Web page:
A new report jointly compiled by the United Nations, the European Union and the World Bank says the socioeconomic situation in the besieged Gaza Strip has been weakened further since the Israeli war in May.
The Gaza Rapid Damage and Needs Assessment (RDNA) report, published on Tuesday, estimated the damage caused by the 11-day bombardment to stand at about $380 million. The recovery needs are projected to cost up to $485 million.
“Following the hostilities, 62 percent of the population of Gaza is food insecure,” the report said.
It also found that the rate of unemployment was at 48 percent. And before the war, poverty rates were above 50 percent.
The report said a large part of the damage was caused to housing, health, education, and social protection and jobs.
“The housing sector alone represents almost 93 percent of the total damages to the social sectors.”
The report recommended that the international community increase its support for cash assistance programs for Gazans, ensure the delivery of humanitarian aid, and transfer critical medical cases and patients outside of the Palestinian enclave.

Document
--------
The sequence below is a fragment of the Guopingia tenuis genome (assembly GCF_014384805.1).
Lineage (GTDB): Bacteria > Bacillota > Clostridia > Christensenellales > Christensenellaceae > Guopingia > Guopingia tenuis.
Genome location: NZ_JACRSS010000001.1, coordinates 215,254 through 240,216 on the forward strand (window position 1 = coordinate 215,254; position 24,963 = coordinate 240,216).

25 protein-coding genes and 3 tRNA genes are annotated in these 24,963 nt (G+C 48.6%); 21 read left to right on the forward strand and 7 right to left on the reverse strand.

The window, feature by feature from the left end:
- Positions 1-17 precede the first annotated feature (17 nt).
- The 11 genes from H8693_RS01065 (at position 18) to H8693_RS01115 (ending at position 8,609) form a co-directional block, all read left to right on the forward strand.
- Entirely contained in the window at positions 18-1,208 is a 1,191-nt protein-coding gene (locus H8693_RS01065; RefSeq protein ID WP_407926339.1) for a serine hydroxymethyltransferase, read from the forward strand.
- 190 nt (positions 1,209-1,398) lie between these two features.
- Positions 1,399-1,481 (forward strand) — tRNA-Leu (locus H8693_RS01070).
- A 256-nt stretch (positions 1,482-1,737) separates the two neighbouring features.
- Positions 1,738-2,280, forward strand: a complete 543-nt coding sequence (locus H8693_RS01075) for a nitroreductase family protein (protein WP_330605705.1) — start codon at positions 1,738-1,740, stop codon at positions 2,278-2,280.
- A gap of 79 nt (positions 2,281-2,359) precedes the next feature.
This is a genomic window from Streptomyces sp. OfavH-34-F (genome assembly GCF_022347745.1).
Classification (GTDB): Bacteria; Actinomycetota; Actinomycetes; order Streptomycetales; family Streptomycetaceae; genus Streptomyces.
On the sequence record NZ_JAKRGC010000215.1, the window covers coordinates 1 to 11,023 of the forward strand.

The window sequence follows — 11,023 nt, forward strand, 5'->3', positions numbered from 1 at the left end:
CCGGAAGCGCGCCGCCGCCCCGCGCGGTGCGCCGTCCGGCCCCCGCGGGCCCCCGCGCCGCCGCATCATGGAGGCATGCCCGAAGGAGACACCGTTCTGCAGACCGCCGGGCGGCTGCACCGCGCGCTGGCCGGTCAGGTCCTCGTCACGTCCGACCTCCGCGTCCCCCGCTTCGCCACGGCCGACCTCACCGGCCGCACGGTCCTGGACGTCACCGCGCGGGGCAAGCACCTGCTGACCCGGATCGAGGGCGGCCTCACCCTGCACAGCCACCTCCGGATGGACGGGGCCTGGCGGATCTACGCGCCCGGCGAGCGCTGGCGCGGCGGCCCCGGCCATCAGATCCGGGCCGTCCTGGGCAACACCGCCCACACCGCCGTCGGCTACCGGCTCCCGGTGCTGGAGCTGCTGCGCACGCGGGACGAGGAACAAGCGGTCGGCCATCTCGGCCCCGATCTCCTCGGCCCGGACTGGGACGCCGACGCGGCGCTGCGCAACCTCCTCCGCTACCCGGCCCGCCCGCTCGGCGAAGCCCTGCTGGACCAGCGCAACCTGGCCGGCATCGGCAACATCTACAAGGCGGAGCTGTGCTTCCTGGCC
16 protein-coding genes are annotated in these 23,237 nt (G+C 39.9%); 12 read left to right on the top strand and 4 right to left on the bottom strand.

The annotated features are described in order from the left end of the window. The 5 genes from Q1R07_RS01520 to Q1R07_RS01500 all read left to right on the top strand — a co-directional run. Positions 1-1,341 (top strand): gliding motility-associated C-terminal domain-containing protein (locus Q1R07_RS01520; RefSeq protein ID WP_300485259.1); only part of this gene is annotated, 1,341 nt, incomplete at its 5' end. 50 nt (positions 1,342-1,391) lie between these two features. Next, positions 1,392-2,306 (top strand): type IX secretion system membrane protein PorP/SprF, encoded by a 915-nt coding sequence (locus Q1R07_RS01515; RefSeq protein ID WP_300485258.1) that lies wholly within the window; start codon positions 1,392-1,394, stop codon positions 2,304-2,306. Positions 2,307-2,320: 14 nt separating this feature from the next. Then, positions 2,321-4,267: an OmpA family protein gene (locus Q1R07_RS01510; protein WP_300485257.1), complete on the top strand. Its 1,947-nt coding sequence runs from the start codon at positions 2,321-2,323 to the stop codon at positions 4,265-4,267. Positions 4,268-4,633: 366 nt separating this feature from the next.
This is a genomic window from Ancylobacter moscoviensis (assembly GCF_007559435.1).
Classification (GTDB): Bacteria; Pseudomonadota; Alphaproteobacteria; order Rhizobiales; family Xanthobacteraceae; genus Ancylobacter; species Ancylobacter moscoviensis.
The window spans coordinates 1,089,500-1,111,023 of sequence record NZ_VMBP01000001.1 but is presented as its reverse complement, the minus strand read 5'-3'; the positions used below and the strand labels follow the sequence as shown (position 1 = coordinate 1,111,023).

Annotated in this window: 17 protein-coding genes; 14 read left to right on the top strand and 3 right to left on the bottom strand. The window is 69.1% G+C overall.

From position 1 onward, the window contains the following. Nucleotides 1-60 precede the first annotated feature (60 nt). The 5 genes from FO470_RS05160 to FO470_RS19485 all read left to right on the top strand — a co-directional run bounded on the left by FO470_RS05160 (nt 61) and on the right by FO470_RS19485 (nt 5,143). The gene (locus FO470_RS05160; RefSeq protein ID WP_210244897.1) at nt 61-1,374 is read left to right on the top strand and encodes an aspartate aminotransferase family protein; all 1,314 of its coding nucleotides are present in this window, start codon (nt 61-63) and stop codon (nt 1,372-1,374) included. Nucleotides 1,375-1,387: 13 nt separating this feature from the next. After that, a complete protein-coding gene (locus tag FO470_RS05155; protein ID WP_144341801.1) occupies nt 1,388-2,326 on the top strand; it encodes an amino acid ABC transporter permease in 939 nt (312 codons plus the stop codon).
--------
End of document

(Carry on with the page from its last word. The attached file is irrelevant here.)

“In the short-term, socioeconomic recovery in Gaza will be determined by two factors: the level of available financing, including from donors, for reconstruction activities; and the extent of the restrictions on movement and access of people and goods entering Gaza, particularly the supply of essential reconstruction materials.”
Last month, the Palestinian General Federation of Trade Unions warned that Israel’s continued closure of the Gaza border crossings could lead to a major humanitarian catastrophe.
Israel has also launched three major wars on Gaza since 2008.
In the latest bombardment campaign, at least 260 Palestinians, including over 60 children, were killed in a time span of 11 days that began on May 10. The Gaza-based resistance movements retaliated.
The regime was eventually forced to announce a ceasefire, brokered by Egypt, which came into force in the early hours of May 21.
The Gaza Strip, home to some two million people, has been under a blockade imposed by Israel since June 2007.
In recent years, the enclave has been receiving its bare essentials through the Kerem Shalom crossing as well as two others, including one with Egypt, which is being strictly controlled by the government in Cairo.